Finished Repair Should Be Flush with Floor – Simply filling a defect “even” with material generally results in a finished profile that is concave or dished, as repair materials typically settle a bit during cure. The goal in any floor defect repair is to restore a smooth, continuous transition across the floor surface. To achieve a flush profile, repair materials should be placed slightly higher than the floor and be allowed to cure, then shaved or ground flush with the surface. The finished profile of any repair should be “flush” with the floor’s surface.

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How to Properly Prep Your Concrete Floor with a Shaver

Shaving concrete is a precise preparation method for the quick removal of a thin layer of concrete or concrete coating from the surface of contaminated floors, ceilings and walls. A reliable process for commercial, industrial and decommissioning contractors, shaving removes material at a uniform depth with one pass of the equipment, leaving a polished surface.

Concrete shaving is most valuable for a variety of floor applications:

  • Leveling floors that have curled at the joints
  • Removing existing or concrete floor toppings without causing surface damage
  • Removing accumulated layers of existing concrete floor coatings

Shaving versus Scabbling

When applied under the correct conditions, shaving is typically a more efficient preparation method than scabbling, which uses a chipping and hammering machine that can remove more material than necessary. This in turn can produce much more dust and secondary waste that needs to be controlled and contained at the job site.

The CONTEC CT320 Shaver

If you need to shave concrete, asphalt or steel floors, the CONTEC CT320 concrete floor shaver is the largest and most aggressive floor shaver on the market today. It’s made for the absolute toughest applications and floors and used to shave, mill, scarify or plane horizontal, dry floors with or without a coating. Precision aligned, heavy-duty bearings ensure low maintenance and trouble-free operation. The CONTEC CT320 is used in conjunction with:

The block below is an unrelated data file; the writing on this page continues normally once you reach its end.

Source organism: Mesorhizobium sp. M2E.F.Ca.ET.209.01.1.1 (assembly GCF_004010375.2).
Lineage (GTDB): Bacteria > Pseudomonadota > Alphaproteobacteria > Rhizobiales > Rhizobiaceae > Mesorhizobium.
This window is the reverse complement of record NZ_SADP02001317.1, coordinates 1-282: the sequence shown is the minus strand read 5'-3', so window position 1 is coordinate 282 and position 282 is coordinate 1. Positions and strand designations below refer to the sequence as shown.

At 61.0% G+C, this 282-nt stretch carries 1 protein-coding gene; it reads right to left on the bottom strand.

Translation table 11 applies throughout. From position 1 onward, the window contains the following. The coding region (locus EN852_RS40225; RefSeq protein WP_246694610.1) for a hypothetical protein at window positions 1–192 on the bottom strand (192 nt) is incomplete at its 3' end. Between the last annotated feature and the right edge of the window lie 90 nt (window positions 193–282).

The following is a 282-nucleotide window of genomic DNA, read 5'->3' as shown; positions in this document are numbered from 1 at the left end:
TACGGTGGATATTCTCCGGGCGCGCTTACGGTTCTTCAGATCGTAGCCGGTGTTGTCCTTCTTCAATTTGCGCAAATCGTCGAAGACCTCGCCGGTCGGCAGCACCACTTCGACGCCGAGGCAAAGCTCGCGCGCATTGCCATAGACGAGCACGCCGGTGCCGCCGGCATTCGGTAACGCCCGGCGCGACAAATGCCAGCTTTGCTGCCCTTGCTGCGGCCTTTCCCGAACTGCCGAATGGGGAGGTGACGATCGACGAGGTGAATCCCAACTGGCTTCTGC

• a diamond cutting drum
  • carbide tipped cutters capable of scabbling, planing and grooving for a textured look to concrete
  • a milling drum with carbide-tipped cutters to strip away thermoplastic road or runway markings

See How the CT320 Operates

In this instructional video, Runyon Surface Prep’s tech support rep Dan Knuth shows you:

  • how to wire the phase-sensitive power controls correctly
  • how to use the manual soft-start procedure for turning on the machine
  • how to hook up and use the vacuum hose ports
  • how to engage the transport mode and cutting mode
  • how to set and stabilize the cut depth
  • how to drop the drum blades for cutting
  • how to turn the machine back and forth in a left-right direction
  • how to cut a straight line
  • how to set the self-propelled machine in the forward and reverse direction
  • how to use the potentiometer to remove concrete
  • how and when the diamond drum is set to level

Easy Operation Tips

  • After mounting the appropriate tools, the operation of the shaver can begin.
  • Never switch the motor of the shaver on while the tools still touch the floor.
  • The lever of the height adjustment has to be in the upper position and the hand wheel of the height adjustment must be turned anti-clockwise as far as possible before the shaver is switched on.
  • Always lift the shaver and the tools clear from the floor and then switch the motor on.
  • Switch the motor on before lowering the shaver with the lever to the operating position.
  • Turn the hand wheel of the height adjustment until the tools are lowered to the
  • floor and until you achieve the required finish.
  • Lowering the tools too much decreases the performance of the shaver, destroying the shafts in the drum and the bearings of the machine.
  • Heavy dust can be avoided by connecting a dust collector to the dust port.
  • The vibration damped handle bar ensures an easier operation.